Sleep is a natural process that we go through each night. However, humans are not the same. Some of us are good sleepers who can sleep whenever and wherever they like. Others are bad sleepers who have difficulty falling asleep and when asleep do not have sound restoring sleep. There are certain lifestyle and dietary habits and behaviors that promote better sleep. These can have positive effect on the quantity and quality of sleep.
There are some misconceptions about sleep that have to be clarified. Normal humans require on average from 4-9 hours of sleep every 24 hours to feel fresh the next day. However, the amount of time needed for sleep is extremely variable from person to person. Many people believe that they need 8 hours of better sleep and that the more sleep they can get, the healthier they will be. If you sleep 5 hours only at night and feel fresh the next day, you do not have sleep problem. Others are prone to attribute all their personal failings to their lack of better sleep. That causes excessive focus on sleep and prevents its occurrence. It is important to sort out the daytime problems that might reasonably be attributed to poor sleep and the ones that need to be treated independently, such as poor daytime coping style, lack of interpersonal skills, stress, burnout, and so on.
Amazing Good tips for Better Sleep
Spending excess energy will increase the body’s demands for rest. If you regularly exercise in the morning or afternoon, your body will be ready for and need a restful better sleep at night.
Eating large meals late at night is unwise, but there are some sleep-inducing foods that can be helpful if you’re staring at the ceiling every night. Foods high in magnesium and other important nutrients can cause the release of neurotransmitters that send you right into slumber. Try adding cottage cheese, fruit, yogurt, milk, or crackers to your late-night menu.
Avoid Late Night Screen Time
In today’s tech-heavy world, it seems impossible to tear ourselves away from our gadgets and gizmos even long enough to grab some shut-eye. However, playing on a smartphone or tablet, working on the computer, or watching television late at night gets our brain stimulated and active, making it harder for us to go to better sleep. Also, our mind is occupied by thoughts of work, social media platform updates, and the plot of our favorite television drama, all of which keep our mind from shutting down for sleep.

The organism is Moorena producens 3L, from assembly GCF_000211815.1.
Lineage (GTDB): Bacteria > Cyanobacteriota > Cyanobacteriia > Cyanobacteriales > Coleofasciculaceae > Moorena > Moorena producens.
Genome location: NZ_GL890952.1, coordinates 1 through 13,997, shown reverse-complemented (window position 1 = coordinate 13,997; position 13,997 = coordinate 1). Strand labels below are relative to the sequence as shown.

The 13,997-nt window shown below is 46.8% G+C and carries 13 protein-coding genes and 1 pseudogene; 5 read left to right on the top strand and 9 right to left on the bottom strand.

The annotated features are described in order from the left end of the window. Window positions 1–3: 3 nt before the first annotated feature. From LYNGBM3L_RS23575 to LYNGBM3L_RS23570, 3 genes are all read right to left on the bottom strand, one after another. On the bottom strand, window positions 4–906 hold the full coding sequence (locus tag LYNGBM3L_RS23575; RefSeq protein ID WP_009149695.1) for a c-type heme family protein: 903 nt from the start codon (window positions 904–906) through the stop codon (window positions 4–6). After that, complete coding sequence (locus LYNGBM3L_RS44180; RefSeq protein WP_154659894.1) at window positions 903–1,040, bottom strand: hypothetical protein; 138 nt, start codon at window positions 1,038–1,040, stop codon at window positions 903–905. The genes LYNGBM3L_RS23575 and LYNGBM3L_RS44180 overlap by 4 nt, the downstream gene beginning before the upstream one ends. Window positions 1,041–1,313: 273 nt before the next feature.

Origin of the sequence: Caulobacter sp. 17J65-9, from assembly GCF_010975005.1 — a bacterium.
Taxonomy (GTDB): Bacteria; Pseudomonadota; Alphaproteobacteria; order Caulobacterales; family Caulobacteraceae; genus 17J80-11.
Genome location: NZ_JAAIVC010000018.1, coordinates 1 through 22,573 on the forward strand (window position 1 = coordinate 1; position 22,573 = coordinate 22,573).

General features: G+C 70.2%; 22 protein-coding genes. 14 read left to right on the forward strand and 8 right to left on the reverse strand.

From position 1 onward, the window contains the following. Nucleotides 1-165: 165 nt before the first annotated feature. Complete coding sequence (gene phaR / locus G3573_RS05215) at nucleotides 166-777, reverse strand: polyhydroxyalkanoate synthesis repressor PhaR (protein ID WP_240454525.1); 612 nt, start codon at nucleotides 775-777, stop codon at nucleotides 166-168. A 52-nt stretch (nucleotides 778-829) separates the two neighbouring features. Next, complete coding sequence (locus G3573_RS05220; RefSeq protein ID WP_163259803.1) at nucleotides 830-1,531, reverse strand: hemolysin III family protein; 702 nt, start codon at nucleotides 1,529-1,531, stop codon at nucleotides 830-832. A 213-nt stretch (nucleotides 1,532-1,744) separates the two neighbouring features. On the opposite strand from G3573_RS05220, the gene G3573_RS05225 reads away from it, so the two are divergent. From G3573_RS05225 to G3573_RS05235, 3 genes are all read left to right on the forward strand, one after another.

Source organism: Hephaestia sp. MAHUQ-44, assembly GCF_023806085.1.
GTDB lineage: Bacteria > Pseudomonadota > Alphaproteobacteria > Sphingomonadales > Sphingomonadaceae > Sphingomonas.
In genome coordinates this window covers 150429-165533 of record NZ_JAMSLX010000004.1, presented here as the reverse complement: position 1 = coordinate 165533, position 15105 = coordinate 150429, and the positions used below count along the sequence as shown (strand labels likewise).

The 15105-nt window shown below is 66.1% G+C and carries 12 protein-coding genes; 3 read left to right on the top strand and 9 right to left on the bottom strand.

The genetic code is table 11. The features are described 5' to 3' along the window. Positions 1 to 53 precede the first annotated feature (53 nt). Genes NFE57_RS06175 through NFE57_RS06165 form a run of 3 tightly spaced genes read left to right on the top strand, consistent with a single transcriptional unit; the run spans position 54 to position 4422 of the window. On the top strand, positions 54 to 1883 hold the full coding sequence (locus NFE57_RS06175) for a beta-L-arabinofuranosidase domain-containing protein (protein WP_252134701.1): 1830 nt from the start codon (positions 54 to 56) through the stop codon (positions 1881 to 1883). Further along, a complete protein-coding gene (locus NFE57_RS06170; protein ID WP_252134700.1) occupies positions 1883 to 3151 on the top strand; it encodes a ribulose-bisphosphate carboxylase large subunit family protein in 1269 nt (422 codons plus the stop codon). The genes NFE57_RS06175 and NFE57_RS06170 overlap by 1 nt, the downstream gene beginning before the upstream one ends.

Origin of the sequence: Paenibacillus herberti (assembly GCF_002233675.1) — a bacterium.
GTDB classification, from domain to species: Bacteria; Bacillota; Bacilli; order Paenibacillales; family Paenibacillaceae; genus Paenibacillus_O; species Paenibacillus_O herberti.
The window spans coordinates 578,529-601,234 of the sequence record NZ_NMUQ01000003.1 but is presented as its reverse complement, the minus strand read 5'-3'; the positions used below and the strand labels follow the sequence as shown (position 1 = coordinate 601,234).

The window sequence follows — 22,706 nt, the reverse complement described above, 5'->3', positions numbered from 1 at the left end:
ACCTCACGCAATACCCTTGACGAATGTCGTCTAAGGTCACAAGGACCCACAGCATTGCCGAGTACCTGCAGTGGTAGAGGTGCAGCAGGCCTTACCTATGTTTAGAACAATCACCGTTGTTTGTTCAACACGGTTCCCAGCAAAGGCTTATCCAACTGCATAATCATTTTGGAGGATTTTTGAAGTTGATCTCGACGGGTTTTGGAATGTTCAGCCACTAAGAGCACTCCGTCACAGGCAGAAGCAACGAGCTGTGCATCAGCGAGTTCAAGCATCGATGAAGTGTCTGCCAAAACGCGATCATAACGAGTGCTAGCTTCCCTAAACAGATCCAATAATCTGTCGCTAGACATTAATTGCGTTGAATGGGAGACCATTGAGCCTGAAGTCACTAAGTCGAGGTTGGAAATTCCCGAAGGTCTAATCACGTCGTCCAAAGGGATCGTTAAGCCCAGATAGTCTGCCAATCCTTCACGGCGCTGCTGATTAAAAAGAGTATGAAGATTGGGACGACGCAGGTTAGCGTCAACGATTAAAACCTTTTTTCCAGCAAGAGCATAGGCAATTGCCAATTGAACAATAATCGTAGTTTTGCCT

Meditation and Visualization
Meditation helps soothe the mind and clear out distracting thoughts, while visualization can be a powerful tool in bed when your mind is going a million miles an hour. Visualize peaceful, restful better sleep, and it will soon come to you.
When it’s time to sleep, make sure the room is dark
The darker it is, the better you’ll sleep. Use heavy curtains or shades to block light from windows, or try a sleep mask to cover your eyes. Also consider covering up or moving any electronic that emit light.
Cut down on caffeine
Caffeine can cause sleep problems up to ten to twelve hours after drinking it. Consider eliminating caffeine after lunch for better sleep or cutting back your overall intake.
Stay away from big meal at night
Try to make dinner time earlier in the evening, and avoid heavy, rich foods within two hours of bed for better sleep. Fatty foods take a lot of work for your stomach to digest and may keep you up.
Make sure your bed is comfortable
If you often wake up with a sore back or an aching neck, you may need to invest in a new mattress or a try a different pillow for better sleep.
Postpone worrying and brainstorming
If you wake during the night feeling anxious about something, make a brief note of it on paper and postpone worrying about it until the next day when you are fresh and it will be easier to resolve. Similarly, if a brainstorm or great idea is keeping you awake, make a note of it on paper and fall back to sleep knowing you’ll be much more productive and creative after a good night’s better sleep.